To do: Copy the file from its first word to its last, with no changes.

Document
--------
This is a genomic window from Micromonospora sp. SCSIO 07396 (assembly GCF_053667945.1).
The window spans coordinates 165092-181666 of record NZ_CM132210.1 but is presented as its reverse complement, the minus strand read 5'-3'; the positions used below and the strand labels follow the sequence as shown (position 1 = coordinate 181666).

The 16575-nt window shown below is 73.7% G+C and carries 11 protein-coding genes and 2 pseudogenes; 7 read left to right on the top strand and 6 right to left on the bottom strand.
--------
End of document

This is a genomic window from Micromonospora sp. SCSIO 07396 (assembly GCF_053667945.1).
The window spans coordinates 165092-181666 of record NZ_CM132210.1 but is presented as its reverse complement, the minus strand read 5'-3'; the positions used below and the strand labels follow the sequence as shown (position 1 = coordinate 181666).

The 16575-nt window shown below is 73.7% G+C and carries 11 protein-coding genes and 2 pseudogenes; 7 read left to right on the top strand and 6 right to left on the bottom strand.